Articles filed under Zoning/Planning from Canada
Ten of the 17 speakers sharing dissatisfaction with Enbridge’s public process or were against the project altogether. Of the seven who spoke for the project, four were residents of Kincardine or Saugeen Shores while the other three were employed by or affiliated with the wind power project.
There were many speakers but no decisions made at Thursday night’s Planning Advisory Committee public meeting on the proposed Enbridge wind farm.
UXBRIDGE -- Residents looking to erect wind turbines on a Leaskdale property have softened their stance against the Township after it handed down a bylaw forbidding the construction of turbines until the end of the year.
The problem is with the proposed bylaws that she says are “too restrictive” and make it so that “95 per cent of the people” can’t even install one on their property.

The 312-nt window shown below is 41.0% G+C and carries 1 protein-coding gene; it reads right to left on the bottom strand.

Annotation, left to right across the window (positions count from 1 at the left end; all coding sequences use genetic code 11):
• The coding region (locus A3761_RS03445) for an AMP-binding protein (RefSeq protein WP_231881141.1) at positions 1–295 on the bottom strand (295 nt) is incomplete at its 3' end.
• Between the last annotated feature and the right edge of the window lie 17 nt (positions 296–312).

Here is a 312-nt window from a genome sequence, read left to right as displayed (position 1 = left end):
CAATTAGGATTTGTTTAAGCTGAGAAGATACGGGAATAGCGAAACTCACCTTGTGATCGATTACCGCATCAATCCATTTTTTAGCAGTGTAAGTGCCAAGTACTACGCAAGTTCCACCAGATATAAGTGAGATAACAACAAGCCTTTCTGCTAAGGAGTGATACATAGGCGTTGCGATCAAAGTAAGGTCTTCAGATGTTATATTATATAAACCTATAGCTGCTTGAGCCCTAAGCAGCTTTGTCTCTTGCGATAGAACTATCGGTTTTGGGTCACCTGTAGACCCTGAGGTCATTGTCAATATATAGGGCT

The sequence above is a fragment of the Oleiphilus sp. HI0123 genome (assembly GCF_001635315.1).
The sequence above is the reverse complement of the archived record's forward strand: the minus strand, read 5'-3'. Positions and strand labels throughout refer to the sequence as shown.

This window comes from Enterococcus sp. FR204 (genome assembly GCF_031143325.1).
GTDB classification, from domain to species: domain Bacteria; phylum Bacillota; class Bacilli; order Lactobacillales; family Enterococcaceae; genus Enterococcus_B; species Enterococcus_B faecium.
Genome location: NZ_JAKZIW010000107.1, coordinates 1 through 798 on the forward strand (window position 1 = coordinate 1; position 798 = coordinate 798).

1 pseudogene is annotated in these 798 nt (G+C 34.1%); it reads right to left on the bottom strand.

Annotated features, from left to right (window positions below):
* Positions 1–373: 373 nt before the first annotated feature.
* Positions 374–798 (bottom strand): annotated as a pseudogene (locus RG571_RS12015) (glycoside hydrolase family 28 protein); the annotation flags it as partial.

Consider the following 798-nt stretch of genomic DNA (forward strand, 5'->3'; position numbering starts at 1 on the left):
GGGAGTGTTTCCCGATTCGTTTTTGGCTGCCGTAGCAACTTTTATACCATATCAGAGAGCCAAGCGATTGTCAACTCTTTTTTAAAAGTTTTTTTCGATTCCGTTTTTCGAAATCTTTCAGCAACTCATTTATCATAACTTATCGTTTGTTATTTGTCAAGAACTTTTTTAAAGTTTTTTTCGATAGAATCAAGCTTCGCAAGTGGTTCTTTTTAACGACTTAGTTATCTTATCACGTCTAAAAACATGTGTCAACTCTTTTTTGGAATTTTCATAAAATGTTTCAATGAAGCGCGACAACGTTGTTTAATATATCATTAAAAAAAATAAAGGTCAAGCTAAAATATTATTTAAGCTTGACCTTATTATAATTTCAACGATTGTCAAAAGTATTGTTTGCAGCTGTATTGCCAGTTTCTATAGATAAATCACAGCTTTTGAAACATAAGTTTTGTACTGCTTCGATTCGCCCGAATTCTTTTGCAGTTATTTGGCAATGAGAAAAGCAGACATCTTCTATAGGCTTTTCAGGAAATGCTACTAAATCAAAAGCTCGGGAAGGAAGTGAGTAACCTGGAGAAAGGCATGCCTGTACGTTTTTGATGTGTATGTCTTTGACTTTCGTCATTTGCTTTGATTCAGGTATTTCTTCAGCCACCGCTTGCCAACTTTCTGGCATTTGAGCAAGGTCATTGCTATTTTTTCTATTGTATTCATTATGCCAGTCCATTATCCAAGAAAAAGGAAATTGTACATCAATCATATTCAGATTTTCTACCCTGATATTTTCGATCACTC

OTTAWA, ON, May 31 /CNW Telbec/ - The Canadian Wind Energy Association (CanWEA) today released a report designed to facilitate the installation of small wind turbines across Canada. The report provides guidance for both consumers and municipalities on "Best Practices" that will ensure the proper installation of turbines under 300 kilowatts (kW) rated capacity in Canadian homes, farms and businesses.
Changes suggested during a public meeting in January on Mono's wind generation policy have been made to a draft bylaw and a decision on whether to pass it will likely be made after the town's revised Official Plan is adopted. Most of the changes were to make the wording of the bylaw clearer.
Against an accusation of an appearance of conflict of interest, Amaranth Township records indicate that Mayor Bob Currie declared his interest in the rezoning of his own and his son's properties for the planned installation of wind turbines.
Some wind turbines proposed for Amaranth are facing scrutiny by Grand River Conservation Authority, and others are finding a mix of opposition and approval from residents.
At an open house in Fisherville, concerning wind farms, a representative of the Ontario Federation of Agriculture said farmers can easily sell themselves short or even lose their property if they enter into bad agreements for the use of their land.